First, look at this
>>> a =  >>> a.append(a) >>> a [[...]]
What am I doing here? I’m creating a list,
a, and I’m adding it to itself. What you end up with is an infinitely nested list. The first interesting thing about this is that Python is smart enough to not explode when printing this list. The following should convince you that
a does indeed contain itself.
>>> a is a True >>> a == a True
Now, if you have programmed in C, or a similar language that uses pointers, this should not come as a surprise to you. Lists in Python, like most things, do not actually contain the items inside them. Rather, they contain references (in C terminology, “pointers”) to the items inside them. From this perspective, there is no issue at all with
a containing a pointer to itself.
The first thing I wondered when I saw this was just how clever the printer was at noticing that the list was infinitely nested. What if we make the cycle a little more complex?
>>> a =  >>> b =  >>> a.append(b) >>> b.append(a) >>> a [[[...]]] >>> b [[[...]]] >>> a is b True >>> b is a True
So it still works. I had thought that maybe repr just catches
RuntimeError and falls back to printing
... when the list is nested too deeply, but it turns out that is not true:
>>> a =  >>> for i in range(10000): ... a = [a] ... >>> a Traceback (most recent call last): File "<stdin>", line 1, in <module> RuntimeError: maximum recursion depth exceeded while getting the repr of a list
And by the way, in case you were wondering, it is possible to catch a
RuntimeError (using the same
a as the previous code block)
>>> try: ... print(a) ... except RuntimeError: ... print("no way") ... no way
(and you also may notice that this is Python 3. Things behave the same way in Python 2)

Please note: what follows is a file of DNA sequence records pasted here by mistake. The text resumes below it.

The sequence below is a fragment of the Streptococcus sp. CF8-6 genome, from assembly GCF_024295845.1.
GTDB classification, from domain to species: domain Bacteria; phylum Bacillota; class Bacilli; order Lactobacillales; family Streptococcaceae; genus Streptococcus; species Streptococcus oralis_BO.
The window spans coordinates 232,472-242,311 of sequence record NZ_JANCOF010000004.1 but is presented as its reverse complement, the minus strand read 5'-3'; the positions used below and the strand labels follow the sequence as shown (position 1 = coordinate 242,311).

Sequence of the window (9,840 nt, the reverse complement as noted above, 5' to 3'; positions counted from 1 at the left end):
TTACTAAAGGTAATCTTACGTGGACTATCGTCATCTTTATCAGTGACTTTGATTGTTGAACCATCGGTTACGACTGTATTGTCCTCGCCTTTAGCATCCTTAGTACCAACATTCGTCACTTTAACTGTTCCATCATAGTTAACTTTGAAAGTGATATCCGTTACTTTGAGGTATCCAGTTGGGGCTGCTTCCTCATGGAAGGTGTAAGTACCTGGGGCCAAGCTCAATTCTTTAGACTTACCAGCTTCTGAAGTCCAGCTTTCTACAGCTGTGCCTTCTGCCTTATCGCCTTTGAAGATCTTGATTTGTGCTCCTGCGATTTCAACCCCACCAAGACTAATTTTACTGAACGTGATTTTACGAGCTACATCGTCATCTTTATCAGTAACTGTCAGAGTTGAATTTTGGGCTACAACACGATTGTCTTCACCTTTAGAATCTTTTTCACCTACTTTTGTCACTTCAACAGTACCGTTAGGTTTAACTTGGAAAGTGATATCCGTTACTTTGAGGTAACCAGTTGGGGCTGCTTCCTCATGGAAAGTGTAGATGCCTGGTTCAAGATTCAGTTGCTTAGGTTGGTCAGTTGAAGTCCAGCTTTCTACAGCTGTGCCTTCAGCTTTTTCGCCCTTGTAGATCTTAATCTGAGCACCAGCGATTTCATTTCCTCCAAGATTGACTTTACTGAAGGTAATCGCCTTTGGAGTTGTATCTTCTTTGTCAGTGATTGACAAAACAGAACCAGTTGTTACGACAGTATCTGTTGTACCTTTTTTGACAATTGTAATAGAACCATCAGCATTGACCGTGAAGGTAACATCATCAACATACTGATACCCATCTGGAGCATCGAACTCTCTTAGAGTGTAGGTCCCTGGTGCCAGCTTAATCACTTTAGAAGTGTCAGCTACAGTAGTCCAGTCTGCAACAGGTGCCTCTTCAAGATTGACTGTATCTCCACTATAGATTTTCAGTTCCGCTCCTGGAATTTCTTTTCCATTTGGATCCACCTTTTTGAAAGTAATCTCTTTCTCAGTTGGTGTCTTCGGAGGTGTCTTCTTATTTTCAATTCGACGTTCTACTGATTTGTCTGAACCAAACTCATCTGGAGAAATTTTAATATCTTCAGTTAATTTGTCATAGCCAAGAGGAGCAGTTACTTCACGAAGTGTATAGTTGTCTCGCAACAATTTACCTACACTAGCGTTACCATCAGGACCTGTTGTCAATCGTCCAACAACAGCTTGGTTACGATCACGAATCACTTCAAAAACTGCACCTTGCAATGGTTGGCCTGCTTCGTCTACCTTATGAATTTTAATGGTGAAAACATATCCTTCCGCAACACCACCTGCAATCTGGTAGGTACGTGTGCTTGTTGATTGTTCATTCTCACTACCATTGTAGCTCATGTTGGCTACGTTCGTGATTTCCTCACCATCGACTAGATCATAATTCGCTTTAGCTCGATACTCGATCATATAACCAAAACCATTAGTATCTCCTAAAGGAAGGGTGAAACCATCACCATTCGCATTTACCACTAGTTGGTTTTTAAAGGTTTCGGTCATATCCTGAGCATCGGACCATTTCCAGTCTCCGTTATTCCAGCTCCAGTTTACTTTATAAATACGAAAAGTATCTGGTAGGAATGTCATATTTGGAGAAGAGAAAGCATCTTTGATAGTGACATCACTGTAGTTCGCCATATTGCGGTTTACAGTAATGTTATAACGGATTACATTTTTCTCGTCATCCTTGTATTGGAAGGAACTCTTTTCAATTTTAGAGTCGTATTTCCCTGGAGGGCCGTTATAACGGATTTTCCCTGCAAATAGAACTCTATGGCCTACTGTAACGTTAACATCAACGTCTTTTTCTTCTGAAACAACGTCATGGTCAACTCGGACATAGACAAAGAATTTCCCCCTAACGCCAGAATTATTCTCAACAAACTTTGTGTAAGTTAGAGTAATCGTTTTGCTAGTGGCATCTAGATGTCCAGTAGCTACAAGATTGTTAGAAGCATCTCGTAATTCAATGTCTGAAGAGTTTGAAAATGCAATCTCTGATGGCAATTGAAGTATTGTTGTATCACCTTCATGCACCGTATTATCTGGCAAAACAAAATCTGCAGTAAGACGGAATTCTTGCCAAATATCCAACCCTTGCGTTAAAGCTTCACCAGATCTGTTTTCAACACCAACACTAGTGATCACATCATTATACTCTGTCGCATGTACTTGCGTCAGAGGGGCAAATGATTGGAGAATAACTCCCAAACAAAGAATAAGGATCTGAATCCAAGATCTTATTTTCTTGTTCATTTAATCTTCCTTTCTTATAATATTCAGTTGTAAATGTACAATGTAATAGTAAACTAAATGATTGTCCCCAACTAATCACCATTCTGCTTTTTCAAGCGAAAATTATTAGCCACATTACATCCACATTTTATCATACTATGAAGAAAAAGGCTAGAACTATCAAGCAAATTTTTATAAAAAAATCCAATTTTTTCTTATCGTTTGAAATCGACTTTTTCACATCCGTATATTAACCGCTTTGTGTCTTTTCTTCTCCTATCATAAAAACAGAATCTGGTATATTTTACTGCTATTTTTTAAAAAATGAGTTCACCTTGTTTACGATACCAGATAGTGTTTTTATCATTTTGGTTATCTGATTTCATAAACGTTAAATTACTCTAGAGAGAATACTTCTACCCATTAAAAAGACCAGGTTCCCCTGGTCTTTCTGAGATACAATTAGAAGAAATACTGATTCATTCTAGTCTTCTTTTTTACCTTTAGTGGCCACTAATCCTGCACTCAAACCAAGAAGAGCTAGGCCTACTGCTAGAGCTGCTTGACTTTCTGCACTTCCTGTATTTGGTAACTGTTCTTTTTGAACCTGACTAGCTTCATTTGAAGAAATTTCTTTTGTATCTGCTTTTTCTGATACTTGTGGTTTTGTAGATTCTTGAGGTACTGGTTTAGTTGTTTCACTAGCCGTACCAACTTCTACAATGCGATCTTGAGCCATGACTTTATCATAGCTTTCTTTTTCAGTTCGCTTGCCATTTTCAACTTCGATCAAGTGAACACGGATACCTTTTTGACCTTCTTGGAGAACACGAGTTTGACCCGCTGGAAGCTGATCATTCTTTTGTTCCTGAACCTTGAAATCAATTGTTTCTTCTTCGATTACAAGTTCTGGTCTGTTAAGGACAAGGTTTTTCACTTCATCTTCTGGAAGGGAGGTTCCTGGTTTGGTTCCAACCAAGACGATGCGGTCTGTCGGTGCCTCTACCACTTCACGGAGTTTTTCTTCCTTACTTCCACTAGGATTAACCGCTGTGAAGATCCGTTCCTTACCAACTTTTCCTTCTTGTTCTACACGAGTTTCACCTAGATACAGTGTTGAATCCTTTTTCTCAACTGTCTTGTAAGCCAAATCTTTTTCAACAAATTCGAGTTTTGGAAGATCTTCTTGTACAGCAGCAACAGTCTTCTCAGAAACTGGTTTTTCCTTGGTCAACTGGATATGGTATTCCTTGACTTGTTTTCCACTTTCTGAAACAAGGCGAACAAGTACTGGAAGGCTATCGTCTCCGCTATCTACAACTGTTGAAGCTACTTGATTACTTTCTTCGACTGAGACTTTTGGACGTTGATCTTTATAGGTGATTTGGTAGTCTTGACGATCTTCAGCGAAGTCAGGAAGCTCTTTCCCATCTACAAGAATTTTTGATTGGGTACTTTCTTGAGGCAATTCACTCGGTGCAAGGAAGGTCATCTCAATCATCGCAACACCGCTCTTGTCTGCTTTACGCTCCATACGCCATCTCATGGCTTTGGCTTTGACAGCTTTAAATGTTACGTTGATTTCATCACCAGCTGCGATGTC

Back to infinitely nested lists, we saw that printing works, but there are some things that don’t work.
>>> a == b True >>> a == a Traceback (most recent call last): File "<stdin>", line 1, in <module> RuntimeError: maximum recursion depth exceeded in comparison
a is b holds (i.e., they are exactly the same object in memory), so
== is able to short-circuit on them. But to test
a == a it has to recursively compare the elements of
a. Since it is infinitely nested, this leads to a recursion error. Now an interesting question: why does this happen? Is it because
== on lists uses a depth first search? If it were somehow possible to compare these two objects, would they be equal?
Thinking of this brought me to my final question. Is it possible to make a Python
set that contains itself? The answer is obviously no, because
set objects can only contain hashable objects, and
set is not hashable. But
set‘s counterpart, is hashable. So can you create a
frozenset that contains itself? The same for
tuple. The method I used for
a above won’t work, because
a must be mutable to append it to itself.